Even on “fun” social networks, you can’t escape from business. Specifically, you can’t escape from job recruitment, especially not now that Jobvite, which offers recruitment tools via online subscription, is integrating with Facebook, professional network LinkedIn, and microblogging service Twitter.
Jobvite’s new tools sound compelling because they let you integrate a recruitment campaign across so many sites and services. The Facebook and LinkedIn applications are pretty similar. Basically, a company sends a listing to its employees, customers, and anyone else who has installed the company’s Jobvite application. Then the application recommends people in those users’ social networks who might be a good fit for the job. If that user decide to refer someone for the job, a message gets sent to their friend. And if their friend decides to apply, their information is sent to the company’s Jobvite campaign. The Twitter integration is a bit more limited — it lets you advertise jobs via general “tweets” or direct messages, and it recommends followers who might be a good fit.
Sequoia-backed startup Appirio recently launched similar integration between Salesforce.com and Facebook, which also uses social connections to spread job listings and viral marketing. But that was just a Facebook app and didn’t include other social networks. (LinkedIn’s built-in job recruiting tool is similarly limited. Chief executive Dan Finnigan says Jobvite also benefits from being focused exclusively on jobs. That focus has made its recommendation engine particularly intelligent, he says, and it learns from how people use it.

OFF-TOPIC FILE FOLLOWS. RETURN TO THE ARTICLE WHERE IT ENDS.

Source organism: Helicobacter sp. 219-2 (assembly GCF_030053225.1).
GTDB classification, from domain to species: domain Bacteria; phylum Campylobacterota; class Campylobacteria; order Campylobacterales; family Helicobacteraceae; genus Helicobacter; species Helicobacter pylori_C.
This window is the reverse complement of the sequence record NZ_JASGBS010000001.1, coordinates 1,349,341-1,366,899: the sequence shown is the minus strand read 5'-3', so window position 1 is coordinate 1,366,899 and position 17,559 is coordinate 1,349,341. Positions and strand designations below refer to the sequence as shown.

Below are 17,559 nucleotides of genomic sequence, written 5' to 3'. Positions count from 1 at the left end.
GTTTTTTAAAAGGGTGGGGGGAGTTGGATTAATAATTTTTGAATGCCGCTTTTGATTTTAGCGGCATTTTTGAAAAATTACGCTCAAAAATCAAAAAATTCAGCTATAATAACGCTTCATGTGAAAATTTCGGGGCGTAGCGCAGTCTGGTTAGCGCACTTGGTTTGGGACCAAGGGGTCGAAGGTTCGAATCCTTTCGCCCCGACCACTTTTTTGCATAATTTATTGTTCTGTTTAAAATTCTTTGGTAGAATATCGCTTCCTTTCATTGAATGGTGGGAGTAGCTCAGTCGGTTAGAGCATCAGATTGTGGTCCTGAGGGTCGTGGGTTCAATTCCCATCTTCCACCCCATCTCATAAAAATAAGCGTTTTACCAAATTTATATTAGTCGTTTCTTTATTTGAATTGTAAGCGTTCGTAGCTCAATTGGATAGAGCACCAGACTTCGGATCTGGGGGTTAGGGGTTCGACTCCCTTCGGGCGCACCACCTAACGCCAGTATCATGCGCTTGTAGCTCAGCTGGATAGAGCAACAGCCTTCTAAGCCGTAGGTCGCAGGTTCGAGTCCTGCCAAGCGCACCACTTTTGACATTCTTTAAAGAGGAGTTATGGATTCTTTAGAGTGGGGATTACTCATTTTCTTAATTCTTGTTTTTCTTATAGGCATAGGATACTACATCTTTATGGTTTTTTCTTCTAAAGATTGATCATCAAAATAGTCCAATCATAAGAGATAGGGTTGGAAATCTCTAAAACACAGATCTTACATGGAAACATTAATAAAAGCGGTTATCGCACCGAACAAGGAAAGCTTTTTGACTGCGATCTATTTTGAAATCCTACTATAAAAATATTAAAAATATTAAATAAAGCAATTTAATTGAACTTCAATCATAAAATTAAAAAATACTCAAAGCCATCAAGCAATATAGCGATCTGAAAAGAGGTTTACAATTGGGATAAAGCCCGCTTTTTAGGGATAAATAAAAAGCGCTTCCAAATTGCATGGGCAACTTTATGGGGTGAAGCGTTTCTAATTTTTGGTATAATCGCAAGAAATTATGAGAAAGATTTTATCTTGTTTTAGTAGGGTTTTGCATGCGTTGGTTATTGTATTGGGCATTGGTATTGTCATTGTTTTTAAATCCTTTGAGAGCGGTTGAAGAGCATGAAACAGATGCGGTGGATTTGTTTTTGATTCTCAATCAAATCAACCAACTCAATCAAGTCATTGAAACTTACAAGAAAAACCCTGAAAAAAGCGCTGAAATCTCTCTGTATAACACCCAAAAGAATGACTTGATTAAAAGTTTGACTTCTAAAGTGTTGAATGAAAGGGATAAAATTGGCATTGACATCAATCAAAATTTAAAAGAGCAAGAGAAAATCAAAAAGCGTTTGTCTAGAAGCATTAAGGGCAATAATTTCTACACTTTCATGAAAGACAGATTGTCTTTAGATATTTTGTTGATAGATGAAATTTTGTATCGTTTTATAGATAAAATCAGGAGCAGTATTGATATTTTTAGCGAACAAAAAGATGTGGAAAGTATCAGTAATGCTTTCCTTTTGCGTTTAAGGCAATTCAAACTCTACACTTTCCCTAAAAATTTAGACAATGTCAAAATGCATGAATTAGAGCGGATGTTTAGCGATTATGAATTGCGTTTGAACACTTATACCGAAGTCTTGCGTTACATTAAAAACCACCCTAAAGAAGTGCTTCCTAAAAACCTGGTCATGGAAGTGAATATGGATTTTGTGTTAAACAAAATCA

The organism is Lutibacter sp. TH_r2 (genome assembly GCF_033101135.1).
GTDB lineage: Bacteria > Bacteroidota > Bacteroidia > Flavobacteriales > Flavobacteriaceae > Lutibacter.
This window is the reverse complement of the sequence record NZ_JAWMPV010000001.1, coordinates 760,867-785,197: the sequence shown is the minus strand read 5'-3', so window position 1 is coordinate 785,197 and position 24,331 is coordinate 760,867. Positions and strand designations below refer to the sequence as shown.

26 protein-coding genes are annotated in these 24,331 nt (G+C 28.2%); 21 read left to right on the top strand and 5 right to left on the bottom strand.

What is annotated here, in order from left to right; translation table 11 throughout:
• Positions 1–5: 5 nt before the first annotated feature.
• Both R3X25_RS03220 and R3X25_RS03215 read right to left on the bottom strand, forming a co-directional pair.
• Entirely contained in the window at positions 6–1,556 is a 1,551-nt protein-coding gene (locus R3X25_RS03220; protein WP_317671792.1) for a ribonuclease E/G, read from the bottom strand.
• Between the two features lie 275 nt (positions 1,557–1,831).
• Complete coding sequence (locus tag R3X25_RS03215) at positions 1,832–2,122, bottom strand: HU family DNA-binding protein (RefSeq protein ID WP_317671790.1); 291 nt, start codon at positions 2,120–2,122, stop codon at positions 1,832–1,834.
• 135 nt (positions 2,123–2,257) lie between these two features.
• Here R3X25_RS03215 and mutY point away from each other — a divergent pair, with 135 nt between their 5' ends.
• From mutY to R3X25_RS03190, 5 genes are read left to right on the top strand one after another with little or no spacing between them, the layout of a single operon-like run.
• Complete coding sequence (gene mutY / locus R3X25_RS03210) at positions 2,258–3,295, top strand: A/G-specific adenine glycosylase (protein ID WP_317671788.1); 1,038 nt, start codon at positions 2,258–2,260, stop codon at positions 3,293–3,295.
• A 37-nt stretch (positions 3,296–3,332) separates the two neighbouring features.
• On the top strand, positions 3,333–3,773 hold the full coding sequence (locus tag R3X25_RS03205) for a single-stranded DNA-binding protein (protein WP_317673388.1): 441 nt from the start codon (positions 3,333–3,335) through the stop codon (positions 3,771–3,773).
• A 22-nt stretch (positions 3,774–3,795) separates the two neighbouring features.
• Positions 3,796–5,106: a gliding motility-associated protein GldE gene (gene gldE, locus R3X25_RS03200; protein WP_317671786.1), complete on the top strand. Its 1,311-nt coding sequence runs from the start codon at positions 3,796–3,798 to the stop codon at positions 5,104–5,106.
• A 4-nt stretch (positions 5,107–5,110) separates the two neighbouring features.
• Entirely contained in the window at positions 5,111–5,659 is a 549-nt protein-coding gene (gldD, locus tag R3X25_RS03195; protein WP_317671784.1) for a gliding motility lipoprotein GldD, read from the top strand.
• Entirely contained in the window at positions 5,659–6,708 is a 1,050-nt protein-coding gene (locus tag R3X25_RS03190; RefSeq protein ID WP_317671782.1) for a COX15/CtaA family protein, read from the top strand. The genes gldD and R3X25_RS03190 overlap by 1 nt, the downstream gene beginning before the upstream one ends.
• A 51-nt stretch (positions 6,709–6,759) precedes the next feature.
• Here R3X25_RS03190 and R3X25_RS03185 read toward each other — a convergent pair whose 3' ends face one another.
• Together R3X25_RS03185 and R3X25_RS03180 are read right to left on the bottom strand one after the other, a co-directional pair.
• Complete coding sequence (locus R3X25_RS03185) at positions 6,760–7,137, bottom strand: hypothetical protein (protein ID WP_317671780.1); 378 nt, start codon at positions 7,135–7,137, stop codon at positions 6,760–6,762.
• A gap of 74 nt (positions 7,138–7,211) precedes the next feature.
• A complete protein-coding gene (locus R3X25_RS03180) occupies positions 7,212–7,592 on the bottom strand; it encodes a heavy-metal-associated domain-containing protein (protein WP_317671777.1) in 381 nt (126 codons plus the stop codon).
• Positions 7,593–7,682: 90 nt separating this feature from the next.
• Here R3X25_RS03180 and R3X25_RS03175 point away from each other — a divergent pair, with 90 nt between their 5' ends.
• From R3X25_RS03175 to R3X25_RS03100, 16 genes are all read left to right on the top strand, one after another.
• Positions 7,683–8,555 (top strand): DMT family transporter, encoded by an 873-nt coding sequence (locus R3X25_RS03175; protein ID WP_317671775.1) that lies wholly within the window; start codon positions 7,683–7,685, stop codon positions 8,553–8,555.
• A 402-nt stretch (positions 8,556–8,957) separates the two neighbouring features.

Sounds good, but does anyone care about these kinds of tools in a downturn, with depressingly high unemployment numbers reported nationally? Finnigan says if you’re still hiring, Jobvite is actually good for your bottom line, because it brings in more applicants through personal referrals. That means employers can rely less on professional recruiters, who charge a lot of money.
“In this economy, at this time, companies are all about how to do things quicker and more easily with fewer resources,” Finnigan says.